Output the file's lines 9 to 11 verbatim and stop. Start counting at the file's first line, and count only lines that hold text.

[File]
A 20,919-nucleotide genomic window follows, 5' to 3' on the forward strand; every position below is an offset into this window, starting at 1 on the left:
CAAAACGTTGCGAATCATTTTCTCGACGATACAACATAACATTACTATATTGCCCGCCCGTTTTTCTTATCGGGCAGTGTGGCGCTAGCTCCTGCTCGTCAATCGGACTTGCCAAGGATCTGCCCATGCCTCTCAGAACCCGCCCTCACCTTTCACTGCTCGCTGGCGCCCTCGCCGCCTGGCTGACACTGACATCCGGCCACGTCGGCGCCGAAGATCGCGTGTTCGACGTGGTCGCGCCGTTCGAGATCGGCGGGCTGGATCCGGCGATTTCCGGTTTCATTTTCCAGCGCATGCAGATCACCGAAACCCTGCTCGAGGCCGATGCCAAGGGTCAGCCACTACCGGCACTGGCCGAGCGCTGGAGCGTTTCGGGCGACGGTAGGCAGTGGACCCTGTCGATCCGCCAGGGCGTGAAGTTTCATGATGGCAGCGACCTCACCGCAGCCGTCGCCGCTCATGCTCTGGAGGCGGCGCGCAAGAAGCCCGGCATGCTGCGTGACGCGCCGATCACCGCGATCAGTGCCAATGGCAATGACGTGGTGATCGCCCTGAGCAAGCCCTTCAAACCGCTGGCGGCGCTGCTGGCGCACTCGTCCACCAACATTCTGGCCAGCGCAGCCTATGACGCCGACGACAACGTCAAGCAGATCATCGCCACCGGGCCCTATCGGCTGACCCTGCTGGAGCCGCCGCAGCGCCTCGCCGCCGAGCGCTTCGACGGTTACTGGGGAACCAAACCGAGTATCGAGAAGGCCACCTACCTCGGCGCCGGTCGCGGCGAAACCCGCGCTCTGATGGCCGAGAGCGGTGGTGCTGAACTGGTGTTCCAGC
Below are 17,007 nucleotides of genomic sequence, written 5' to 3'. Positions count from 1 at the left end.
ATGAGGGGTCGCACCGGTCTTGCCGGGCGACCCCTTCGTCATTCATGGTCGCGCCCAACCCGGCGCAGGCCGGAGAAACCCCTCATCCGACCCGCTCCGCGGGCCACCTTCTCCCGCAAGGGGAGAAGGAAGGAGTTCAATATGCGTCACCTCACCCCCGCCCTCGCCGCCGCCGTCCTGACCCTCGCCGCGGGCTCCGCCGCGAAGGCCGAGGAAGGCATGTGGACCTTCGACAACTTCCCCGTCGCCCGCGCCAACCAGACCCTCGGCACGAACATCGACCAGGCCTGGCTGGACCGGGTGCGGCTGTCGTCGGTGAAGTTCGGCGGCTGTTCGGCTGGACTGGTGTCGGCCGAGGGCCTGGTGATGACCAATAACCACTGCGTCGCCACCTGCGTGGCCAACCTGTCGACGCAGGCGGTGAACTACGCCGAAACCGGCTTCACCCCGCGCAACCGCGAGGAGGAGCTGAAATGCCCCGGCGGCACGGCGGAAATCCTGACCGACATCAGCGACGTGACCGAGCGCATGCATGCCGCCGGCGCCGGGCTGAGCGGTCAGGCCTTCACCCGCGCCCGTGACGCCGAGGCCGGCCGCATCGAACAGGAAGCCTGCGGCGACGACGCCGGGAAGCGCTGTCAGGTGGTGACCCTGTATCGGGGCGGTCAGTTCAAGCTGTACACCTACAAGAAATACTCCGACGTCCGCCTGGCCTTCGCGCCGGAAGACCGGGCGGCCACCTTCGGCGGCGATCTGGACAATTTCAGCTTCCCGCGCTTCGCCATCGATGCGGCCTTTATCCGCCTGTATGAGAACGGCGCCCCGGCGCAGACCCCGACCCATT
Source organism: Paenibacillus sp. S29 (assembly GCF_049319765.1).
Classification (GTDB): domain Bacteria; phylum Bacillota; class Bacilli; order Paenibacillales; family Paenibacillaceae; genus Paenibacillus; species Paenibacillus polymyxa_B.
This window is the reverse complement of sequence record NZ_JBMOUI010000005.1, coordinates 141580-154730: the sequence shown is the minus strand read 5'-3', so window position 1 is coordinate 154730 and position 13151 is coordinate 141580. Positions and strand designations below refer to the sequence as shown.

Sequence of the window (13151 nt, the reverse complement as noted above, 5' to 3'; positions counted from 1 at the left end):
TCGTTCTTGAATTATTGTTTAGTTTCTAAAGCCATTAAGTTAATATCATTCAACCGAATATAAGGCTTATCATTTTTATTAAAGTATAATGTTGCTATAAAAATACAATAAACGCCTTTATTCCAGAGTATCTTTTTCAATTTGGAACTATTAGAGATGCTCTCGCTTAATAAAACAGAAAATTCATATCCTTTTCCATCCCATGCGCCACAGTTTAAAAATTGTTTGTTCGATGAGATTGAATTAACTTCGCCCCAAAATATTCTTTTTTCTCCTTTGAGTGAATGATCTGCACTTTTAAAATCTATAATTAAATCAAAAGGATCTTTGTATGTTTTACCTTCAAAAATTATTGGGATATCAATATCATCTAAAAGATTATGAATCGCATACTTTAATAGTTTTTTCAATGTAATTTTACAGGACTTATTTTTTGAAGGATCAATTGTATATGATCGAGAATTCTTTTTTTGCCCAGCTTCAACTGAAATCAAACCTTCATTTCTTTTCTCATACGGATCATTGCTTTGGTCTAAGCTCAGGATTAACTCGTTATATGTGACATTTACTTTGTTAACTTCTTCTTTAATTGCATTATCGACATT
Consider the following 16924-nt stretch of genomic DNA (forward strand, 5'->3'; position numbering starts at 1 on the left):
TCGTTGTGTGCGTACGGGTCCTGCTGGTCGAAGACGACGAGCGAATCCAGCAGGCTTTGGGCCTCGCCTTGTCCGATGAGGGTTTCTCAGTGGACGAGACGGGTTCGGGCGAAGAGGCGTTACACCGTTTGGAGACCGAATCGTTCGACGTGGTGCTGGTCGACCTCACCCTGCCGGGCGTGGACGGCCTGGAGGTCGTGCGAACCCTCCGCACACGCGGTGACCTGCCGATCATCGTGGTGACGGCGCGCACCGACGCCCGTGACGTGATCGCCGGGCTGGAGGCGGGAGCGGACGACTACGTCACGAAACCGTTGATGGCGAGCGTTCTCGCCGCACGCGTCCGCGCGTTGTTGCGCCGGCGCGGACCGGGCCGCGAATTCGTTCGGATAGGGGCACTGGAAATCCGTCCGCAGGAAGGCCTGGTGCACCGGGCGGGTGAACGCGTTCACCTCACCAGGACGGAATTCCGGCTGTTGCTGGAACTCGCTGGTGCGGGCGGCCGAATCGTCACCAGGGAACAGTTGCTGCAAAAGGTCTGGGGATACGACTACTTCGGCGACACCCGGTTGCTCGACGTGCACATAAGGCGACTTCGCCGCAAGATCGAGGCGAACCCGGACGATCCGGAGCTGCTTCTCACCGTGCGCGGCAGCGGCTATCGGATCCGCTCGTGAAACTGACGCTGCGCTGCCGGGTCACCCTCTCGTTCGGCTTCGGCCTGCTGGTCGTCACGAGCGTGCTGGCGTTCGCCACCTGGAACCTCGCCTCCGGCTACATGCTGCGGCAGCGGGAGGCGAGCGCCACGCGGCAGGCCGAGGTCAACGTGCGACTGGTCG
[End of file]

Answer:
TCGTTCTTGAATTATTGTTTAGTTTCTAAAGCCATTAAGTTAATATCATTCAACCGAATATAAGGCTTATCATTTTTATTAAAGTATAATGTTGCTATAAAAATACAATAAACGCCTTTATTCCAGAGTATCTTTTTCAATTTGGAACTATTAGAGATGCTCTCGCTTAATAAAACAGAAAATTCATATCCTTTTCCATCCCATGCGCCACAGTTTAAAAATTGTTTGTTCGATGAGATTGAATTAACTTCGCCCCAAAATATTCTTTTTTCTCCTTTGAGTGAATGATCTGCACTTTTAAAATCTATAATTAAATCAAAAGGATCTTTGTATGTTTTACCTTCAAAAATTATTGGGATATCAATATCATCTAAAAGATTATGAATCGCATACTTTAATAGTTTTTTCAATGTAATTTTACAGGACTTATTTTTTGAAGGATCAATTGTATATGATCGAGAATTCTTTTTTTGCCCAGCTTCAACTGAAATCAAACCTTCATTTCTTTTCTCATACGGATCATTGCTTTGGTCTAAGCTCAGGATTAACTCGTTATATGTGACATTTACTTTGTTAACTTCTTCTTTAATTGCATTATCGACATT
Consider the following 16924-nt stretch of genomic DNA (forward strand, 5'->3'; position numbering starts at 1 on the left):
TCGTTGTGTGCGTACGGGTCCTGCTGGTCGAAGACGACGAGCGAATCCAGCAGGCTTTGGGCCTCGCCTTGTCCGATGAGGGTTTCTCAGTGGACGAGACGGGTTCGGGCGAAGAGGCGTTACACCGTTTGGAGACCGAATCGTTCGACGTGGTGCTGGTCGACCTCACCCTGCCGGGCGTGGACGGCCTGGAGGTCGTGCGAACCCTCCGCACACGCGGTGACCTGCCGATCATCGTGGTGACGGCGCGCACCGACGCCCGTGACGTGATCGCCGGGCTGGAGGCGGGAGCGGACGACTACGTCACGAAACCGTTGATGGCGAGCGTTCTCGCCGCACGCGTCCGCGCGTTGTTGCGCCGGCGCGGACCGGGCCGCGAATTCGTTCGGATAGGGGCACTGGAAATCCGTCCGCAGGAAGGCCTGGTGCACCGGGCGGGTGAACGCGTTCACCTCACCAGGACGGAATTCCGGCTGTTGCTGGAACTCGCTGGTGCGGGCGGCCGAATCGTCACCAGGGAACAGTTGCTGCAAAAGGTCTGGGGATACGACTACTTCGGCGACACCCGGTTGCTCGACGTGCACATAAGGCGACTTCGCCGCAAGATCGAGGCGAACCCGGACGATCCGGAGCTGCTTCTCACCGTGCGCGGCAGCGGCTATCGGATCCGCTCGTGAAACTGACGCTGCGCTGCCGGGTCACCCTCTCGTTCGGCTTCGGCCTGCTGGTCGTCACGAGCGTGCTGGCGTTCGCCACCTGGAACCTCGCCTCCGGCTACATGCTGCGGCAGCGGGAGGCGAGCGCCACGCGGCAGGCCGAGGTCAACGTGCGACTGGTCG